This specialization covers the diagnosis and treatment of critical medical conditions in adults in an acute care setting. Adult gerontology acute care nurse practitioners (AGACNPs) employ advanced diagnostics and an understanding of the effects of illness or injury. They could rely on EBP to determine best approaches to treat acute medical conditions such as strokes.
Adult Gerontology Primary Care Nurse Practitioner
Adult gerontology primary care nurse practitioners (AGPCNPs) provide primary care related to chronic illness and aging, including the management of several types of medication to treat a single condition. These APRNs might use EBP to further studies about chronic illnesses that progress through the lifetime, or to learn more about late-in-life illnesses like Alzheimer’s disease.
Family Nurse Practitioner
Students in the family nurse practitioner (FNP) specialization develop skills and knowledge to work with patients of all ages in a family practice environment. FNPs may use EBP to better understand research behind hereditary illnesses and treatment solutions for family members of different ages.
Pediatric Nurse Practitioner
This specialization focuses on various health needs and issues of children. Pediatric nurse practitioners (PNPs) may use EBP to uncover data about innate illnesses or illnesses that develop in young patients, and how they can receive the least invasive care.
Psychiatric Mental Health Nurse Practitioner
Students in this specialization train to provide care to mental health clients across the lifespan using contemporary psychotherapy modalities and knowledge of psychopharmacology. Psychiatric mental health nurse practitioners (PMHNPs) may use EBP to make data-backed diagnoses for patients, taking into account past evidence of related illnesses and patient preferences for treatment.
Women’s Health Nurse Practitioner
The women’s health nurse practitioner (WHNP) specialization covers care practices — including primary, gynecological, and obstetrical health care — for women at all life stages. For example, WHNPs may use EBP to consult current research about the risk of breast cancer in young women and decide on the most effective screening solutions for individual patients.
The Challenges of Implementing EBPs
APRNs who seek to deploy EBP care strategies in a clinical environment may run into various roadblocks. In a review of EBP in long-term care facilities, a 2020 article in American Nurse noted that inadequate training in EBP and lack of administrative and staff buy-in are among the obstacles to successfully implementing evidence-based practice.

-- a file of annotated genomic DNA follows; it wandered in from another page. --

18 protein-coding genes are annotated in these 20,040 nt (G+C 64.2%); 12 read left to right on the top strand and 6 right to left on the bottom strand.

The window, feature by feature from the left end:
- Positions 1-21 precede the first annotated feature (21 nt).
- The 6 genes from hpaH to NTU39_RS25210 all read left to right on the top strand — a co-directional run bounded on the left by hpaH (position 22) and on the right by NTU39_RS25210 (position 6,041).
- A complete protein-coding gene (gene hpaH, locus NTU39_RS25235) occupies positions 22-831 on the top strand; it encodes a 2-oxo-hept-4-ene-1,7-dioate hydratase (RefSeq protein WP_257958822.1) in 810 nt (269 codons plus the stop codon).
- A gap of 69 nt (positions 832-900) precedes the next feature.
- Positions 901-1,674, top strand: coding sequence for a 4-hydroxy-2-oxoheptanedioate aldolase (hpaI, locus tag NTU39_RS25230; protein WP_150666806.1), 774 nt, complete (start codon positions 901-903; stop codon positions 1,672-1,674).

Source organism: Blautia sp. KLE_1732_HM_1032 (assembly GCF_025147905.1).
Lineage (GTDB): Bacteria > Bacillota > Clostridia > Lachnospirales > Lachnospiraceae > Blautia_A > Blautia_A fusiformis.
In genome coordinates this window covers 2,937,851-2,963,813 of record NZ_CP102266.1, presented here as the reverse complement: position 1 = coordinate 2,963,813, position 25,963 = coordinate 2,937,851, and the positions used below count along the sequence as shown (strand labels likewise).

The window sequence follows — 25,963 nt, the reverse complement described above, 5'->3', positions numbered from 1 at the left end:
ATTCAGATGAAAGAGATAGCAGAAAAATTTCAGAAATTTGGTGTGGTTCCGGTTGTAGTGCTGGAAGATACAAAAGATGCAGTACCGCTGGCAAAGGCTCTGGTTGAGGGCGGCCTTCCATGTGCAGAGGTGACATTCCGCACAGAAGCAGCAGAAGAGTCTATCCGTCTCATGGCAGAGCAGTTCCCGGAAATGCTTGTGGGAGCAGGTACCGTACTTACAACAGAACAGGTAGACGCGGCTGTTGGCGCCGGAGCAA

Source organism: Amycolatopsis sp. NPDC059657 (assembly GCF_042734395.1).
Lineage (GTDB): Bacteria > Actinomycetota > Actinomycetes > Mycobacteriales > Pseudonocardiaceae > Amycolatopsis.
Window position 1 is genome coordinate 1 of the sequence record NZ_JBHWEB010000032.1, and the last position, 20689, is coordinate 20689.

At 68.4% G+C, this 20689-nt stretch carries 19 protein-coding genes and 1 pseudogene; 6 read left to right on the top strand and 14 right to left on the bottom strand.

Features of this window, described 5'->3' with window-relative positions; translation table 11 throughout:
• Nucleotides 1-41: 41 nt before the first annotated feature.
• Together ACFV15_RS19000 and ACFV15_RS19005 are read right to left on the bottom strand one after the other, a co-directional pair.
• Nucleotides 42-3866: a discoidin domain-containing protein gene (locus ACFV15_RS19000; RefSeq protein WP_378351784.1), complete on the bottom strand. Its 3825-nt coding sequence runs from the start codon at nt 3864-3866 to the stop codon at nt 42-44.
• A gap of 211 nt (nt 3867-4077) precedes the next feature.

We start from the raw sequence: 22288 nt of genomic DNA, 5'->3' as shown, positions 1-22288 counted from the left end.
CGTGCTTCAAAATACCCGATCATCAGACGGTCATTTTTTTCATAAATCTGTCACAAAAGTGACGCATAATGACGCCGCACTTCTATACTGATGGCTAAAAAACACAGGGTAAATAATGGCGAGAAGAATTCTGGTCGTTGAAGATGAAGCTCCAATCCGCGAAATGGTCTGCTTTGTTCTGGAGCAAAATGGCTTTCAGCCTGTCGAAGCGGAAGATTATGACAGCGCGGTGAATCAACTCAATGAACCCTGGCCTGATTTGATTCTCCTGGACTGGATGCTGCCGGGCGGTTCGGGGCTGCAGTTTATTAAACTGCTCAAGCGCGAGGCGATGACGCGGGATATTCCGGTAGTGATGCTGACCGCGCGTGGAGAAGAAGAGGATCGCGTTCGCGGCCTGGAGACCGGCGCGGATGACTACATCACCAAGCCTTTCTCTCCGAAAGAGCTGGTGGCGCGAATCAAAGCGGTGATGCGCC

Other challenges include lack of understanding by leadership about why evidence-based practice is important, lack of resources, and regulations in a health care facility that may hinder the practice. It’s crucial for APRNs to navigate these changes so EBP strategies can be implemented efficiently and effectively. The American Nurse article recommended that nursing leaders set the tone for encouraging evidence-based practice by fostering staff participation and sharing clinical expertise.
What Are the Skills Nurses Need to Implement EBPs?
Nurses need a range of skills to effectively implement and govern EBP strategies in a health care environment. They should have strong leadership skills in creating and proposing new solutions for patients. They need to be able to analyze research, solve problems, and make complex decisions based on large quantities of evidence and data. Nurses must also be adept at communicating their findings and ideas to patients, families, and colleagues in the health care facility.
Develop EBP Skills and Knowledge
The Regis College online Master of Science in Nursing (MSN) program provides prospective nurses with the knowledge and skills to excel in overseeing EBP care strategies in a health care setting. Students work with active nursing professionals to learn current medical practices and techniques, and learn ways to improve patient outcomes across a range of specialties.
Discover what the Regis College online Master of Science in Nursing program has to offer, and start building your advanced nursing career today.